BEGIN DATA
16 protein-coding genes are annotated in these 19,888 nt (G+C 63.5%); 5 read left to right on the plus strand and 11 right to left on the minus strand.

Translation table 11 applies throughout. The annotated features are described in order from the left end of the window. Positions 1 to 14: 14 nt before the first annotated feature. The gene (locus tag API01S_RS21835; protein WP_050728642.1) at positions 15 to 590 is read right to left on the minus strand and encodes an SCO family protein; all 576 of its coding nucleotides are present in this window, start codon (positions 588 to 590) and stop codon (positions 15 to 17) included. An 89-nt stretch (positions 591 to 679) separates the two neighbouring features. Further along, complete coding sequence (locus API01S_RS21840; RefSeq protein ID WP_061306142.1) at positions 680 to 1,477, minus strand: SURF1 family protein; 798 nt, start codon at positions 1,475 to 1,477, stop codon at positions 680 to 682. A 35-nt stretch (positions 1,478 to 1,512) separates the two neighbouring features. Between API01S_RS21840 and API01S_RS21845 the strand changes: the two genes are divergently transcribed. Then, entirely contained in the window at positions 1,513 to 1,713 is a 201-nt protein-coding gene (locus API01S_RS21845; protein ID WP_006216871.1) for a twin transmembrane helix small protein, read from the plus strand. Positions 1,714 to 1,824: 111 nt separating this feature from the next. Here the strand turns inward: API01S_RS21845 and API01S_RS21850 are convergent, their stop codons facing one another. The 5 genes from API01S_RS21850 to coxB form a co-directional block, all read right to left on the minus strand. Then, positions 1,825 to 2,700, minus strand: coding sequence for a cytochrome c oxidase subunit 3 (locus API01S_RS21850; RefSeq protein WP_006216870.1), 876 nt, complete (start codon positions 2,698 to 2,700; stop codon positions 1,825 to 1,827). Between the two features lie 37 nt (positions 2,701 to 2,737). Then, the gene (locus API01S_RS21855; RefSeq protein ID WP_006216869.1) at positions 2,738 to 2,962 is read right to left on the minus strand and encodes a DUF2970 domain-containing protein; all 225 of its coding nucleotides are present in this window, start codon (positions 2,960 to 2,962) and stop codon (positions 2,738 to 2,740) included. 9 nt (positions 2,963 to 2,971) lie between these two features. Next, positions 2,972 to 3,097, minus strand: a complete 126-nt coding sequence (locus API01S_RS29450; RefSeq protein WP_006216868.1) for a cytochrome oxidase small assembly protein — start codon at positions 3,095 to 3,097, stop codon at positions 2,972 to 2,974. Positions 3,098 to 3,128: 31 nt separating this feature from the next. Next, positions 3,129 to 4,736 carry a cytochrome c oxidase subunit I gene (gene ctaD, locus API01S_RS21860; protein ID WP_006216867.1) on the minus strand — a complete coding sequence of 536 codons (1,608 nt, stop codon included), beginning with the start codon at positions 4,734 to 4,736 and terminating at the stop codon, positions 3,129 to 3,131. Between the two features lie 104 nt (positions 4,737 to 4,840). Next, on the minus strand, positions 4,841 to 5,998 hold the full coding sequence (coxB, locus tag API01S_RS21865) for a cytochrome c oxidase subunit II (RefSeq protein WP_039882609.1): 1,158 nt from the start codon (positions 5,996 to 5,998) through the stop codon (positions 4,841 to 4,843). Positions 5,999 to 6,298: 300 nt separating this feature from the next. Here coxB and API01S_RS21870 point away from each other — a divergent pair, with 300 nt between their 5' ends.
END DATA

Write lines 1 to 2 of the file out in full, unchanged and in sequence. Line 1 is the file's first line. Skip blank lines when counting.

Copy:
16 protein-coding genes are annotated in these 19,888 nt (G+C 63.5%); 5 read left to right on the plus strand and 11 right to left on the minus strand.

Translation table 11 applies throughout. The annotated features are described in order from the left end of the window. Positions 1 to 14: 14 nt before the first annotated feature. The gene (locus tag API01S_RS21835; protein WP_050728642.1) at positions 15 to 590 is read right to left on the minus strand and encodes an SCO family protein; all 576 of its coding nucleotides are present in this window, start codon (positions 588 to 590) and stop codon (positions 15 to 17) included. An 89-nt stretch (positions 591 to 679) separates the two neighbouring features. Further along, complete coding sequence (locus API01S_RS21840; RefSeq protein ID WP_061306142.1) at positions 680 to 1,477, minus strand: SURF1 family protein; 798 nt, start codon at positions 1,475 to 1,477, stop codon at positions 680 to 682. A 35-nt stretch (positions 1,478 to 1,512) separates the two neighbouring features. Between API01S_RS21840 and API01S_RS21845 the strand changes: the two genes are divergently transcribed. Then, entirely contained in the window at positions 1,513 to 1,713 is a 201-nt protein-coding gene (locus API01S_RS21845; protein ID WP_006216871.1) for a twin transmembrane helix small protein, read from the plus strand. Positions 1,714 to 1,824: 111 nt separating this feature from the next. Here the strand turns inward: API01S_RS21845 and API01S_RS21850 are convergent, their stop codons facing one another. The 5 genes from API01S_RS21850 to coxB form a co-directional block, all read right to left on the minus strand. Then, positions 1,825 to 2,700, minus strand: coding sequence for a cytochrome c oxidase subunit 3 (locus API01S_RS21850; RefSeq protein WP_006216870.1), 876 nt, complete (start codon positions 2,698 to 2,700; stop codon positions 1,825 to 1,827). Between the two features lie 37 nt (positions 2,701 to 2,737). Then, the gene (locus API01S_RS21855; RefSeq protein ID WP_006216869.1) at positions 2,738 to 2,962 is read right to left on the minus strand and encodes a DUF2970 domain-containing protein; all 225 of its coding nucleotides are present in this window, start codon (positions 2,960 to 2,962) and stop codon (positions 2,738 to 2,740) included. 9 nt (positions 2,963 to 2,971) lie between these two features. Next, positions 2,972 to 3,097, minus strand: a complete 126-nt coding sequence (locus API01S_RS29450; RefSeq protein WP_006216868.1) for a cytochrome oxidase small assembly protein — start codon at positions 3,095 to 3,097, stop codon at positions 2,972 to 2,974. Positions 3,098 to 3,128: 31 nt separating this feature from the next. Next, positions 3,129 to 4,736 carry a cytochrome c oxidase subunit I gene (gene ctaD, locus API01S_RS21860; protein ID WP_006216867.1) on the minus strand — a complete coding sequence of 536 codons (1,608 nt, stop codon included), beginning with the start codon at positions 4,734 to 4,736 and terminating at the stop codon, positions 3,129 to 3,131. Between the two features lie 104 nt (positions 4,737 to 4,840). Next, on the minus strand, positions 4,841 to 5,998 hold the full coding sequence (coxB, locus tag API01S_RS21865) for a cytochrome c oxidase subunit II (RefSeq protein WP_039882609.1): 1,158 nt from the start codon (positions 5,996 to 5,998) through the stop codon (positions 4,841 to 4,843). Positions 5,999 to 6,298: 300 nt separating this feature from the next. Here coxB and API01S_RS21870 point away from each other — a divergent pair, with 300 nt between their 5' ends.